Playing multiplayer platformers can be incredibly fun and rewarding when done properly. Look at the recent entries in the Rayman series, for example. The games are challenging, yet at the same time, all the more fun when you play with others. Roving Rogue, however, is not one of those kinds of games. It’s frustrating and feels even worse when played with others.
Roving Rogue puts you in the role of a knight who’s just defeated the final boss and rescued the princess. However, now you need to escape the collapsing castle. This, for some reason, means that most of the levels have you travelling upwards because…reasons.
The only real ability you have, besides basic platforming, is the ability to perform a brief teleport dash through the air. This teleport dash has, basically, a pre-determined amount of distance you can travel. While it is possible to stop short of that distance, it’s nearly impossible as when you initiate a dash, you are only given a brief moment to stop short of the full jump distance. In a game that often requires precise platforming, having a system like this just doesn’t work.
These issues are propped up by the fact that the directional detection is wonky. You can point your character in a specific direction to teleport and the arrow indicating which direction you are going will turn 180 degrees at the last second.
A lot of these issues could be much less frustrating, if the game didn’t attempt to be an autoscroller. A platforming game with imprecise platforming should never encourage you to move more quickly through a stage than you need to, especially with how quickly the difficulty ramps up. Then, it slows down, then back up, down for a little bit to make you comfortable, then right back to frustrating.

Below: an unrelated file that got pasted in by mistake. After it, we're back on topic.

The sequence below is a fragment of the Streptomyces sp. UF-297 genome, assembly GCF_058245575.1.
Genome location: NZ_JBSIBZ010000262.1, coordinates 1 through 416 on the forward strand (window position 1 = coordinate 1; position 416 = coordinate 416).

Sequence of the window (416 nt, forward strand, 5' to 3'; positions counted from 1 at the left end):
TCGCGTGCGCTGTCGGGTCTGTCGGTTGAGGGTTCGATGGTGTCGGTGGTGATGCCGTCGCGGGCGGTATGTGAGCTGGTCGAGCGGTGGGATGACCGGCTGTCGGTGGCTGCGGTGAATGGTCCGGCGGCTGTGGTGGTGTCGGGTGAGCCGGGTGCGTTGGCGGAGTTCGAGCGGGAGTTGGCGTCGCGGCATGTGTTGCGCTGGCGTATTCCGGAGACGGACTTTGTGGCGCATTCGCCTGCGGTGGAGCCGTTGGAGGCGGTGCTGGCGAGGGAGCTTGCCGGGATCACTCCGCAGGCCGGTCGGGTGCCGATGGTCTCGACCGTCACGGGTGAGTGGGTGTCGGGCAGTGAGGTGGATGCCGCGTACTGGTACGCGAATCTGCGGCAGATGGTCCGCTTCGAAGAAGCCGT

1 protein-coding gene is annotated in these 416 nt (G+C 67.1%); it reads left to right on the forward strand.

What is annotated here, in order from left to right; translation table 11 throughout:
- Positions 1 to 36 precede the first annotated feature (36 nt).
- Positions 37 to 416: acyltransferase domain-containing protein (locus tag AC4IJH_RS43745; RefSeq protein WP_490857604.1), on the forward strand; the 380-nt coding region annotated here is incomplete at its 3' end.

The game does add enemies to the mix, but with only the ability to jump on them and with the platforming being completely imprecise, your best bet is just to stay away from them. What’s more is that sometimes you will try to jump on them, just to sort of slide through them.They don’t take damage and then have an open window to hit you.
Now, the one thing that multiplayer does have going for it is that if your partner dies, you become a ghost and can respawn upon touching them. However, it also adds its own challenges as well. Players collide with each other when they are jumping. So, not only are you jumping and teleporting, but you’re trying to avoid each other so you don’t collide midair and fall into the rising lava pit below.
Roving Rogue should be more fun than it is, but it’s just not a well made platformer. There were clearly some bad choices made around a pretty decent mechanic of teleporting. Unfortunately, all of this promise is buried beneath a mound of bad decisions.
SCORE: 2.0 out of 10
A code for Roving Rogue was provided to Pixel Related for this review.